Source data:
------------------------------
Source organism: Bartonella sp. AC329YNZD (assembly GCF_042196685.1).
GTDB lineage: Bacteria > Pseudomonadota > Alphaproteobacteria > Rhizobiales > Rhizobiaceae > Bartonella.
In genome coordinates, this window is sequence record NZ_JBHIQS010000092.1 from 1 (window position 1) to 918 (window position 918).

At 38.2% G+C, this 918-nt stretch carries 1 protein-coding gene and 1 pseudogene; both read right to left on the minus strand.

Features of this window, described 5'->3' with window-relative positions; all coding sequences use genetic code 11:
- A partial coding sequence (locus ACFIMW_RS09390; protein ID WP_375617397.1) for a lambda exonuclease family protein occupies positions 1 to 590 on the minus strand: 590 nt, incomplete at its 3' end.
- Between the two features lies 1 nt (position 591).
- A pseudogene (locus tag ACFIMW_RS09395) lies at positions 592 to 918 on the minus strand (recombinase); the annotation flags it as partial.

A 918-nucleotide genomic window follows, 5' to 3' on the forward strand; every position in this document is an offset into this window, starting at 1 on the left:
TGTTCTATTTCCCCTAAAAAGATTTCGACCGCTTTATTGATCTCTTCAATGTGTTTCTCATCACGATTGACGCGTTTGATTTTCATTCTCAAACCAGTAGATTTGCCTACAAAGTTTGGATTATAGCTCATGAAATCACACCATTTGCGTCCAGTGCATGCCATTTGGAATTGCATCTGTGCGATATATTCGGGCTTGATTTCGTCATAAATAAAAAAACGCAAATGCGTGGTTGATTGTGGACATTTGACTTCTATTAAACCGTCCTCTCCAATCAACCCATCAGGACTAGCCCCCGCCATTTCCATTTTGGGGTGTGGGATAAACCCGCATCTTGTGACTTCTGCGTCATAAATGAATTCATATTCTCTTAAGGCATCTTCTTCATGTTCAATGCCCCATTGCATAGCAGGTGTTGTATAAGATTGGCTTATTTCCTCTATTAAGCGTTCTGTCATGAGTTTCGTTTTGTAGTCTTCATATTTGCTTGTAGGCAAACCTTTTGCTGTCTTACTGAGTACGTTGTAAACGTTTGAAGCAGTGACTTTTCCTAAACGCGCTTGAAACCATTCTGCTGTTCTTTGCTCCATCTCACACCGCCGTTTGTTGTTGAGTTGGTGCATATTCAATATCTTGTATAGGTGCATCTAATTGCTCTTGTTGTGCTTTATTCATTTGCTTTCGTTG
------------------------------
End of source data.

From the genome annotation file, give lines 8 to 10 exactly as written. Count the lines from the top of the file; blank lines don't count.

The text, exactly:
- A pseudogene (locus tag ACFIMW_RS09395) lies at positions 592 to 918 on the minus strand (recombinase); the annotation flags it as partial.

A 918-nucleotide genomic window follows, 5' to 3' on the forward strand; every position in this document is an offset into this window, starting at 1 on the left:
TGTTCTATTTCCCCTAAAAAGATTTCGACCGCTTTATTGATCTCTTCAATGTGTTTCTCATCACGATTGACGCGTTTGATTTTCATTCTCAAACCAGTAGATTTGCCTACAAAGTTTGGATTATAGCTCATGAAATCACACCATTTGCGTCCAGTGCATGCCATTTGGAATTGCATCTGTGCGATATATTCGGGCTTGATTTCGTCATAAATAAAAAAACGCAAATGCGTGGTTGATTGTGGACATTTGACTTCTATTAAACCGTCCTCTCCAATCAACCCATCAGGACTAGCCCCCGCCATTTCCATTTTGGGGTGTGGGATAAACCCGCATCTTGTGACTTCTGCGTCATAAATGAATTCATATTCTCTTAAGGCATCTTCTTCATGTTCAATGCCCCATTGCATAGCAGGTGTTGTATAAGATTGGCTTATTTCCTCTATTAAGCGTTCTGTCATGAGTTTCGTTTTGTAGTCTTCATATTTGCTTGTAGGCAAACCTTTTGCTGTCTTACTGAGTACGTTGTAAACGTTTGAAGCAGTGACTTTTCCTAAACGCGCTTGAAACCATTCTGCTGTTCTTTGCTCCATCTCACACCGCCGTTTGTTGTTGAGTTGGTGCATATTCAATATCTTGTATAGGTGCATCTAATTGCTCTTGTTGTGCTTTATTCATTTGCTTTCGTTG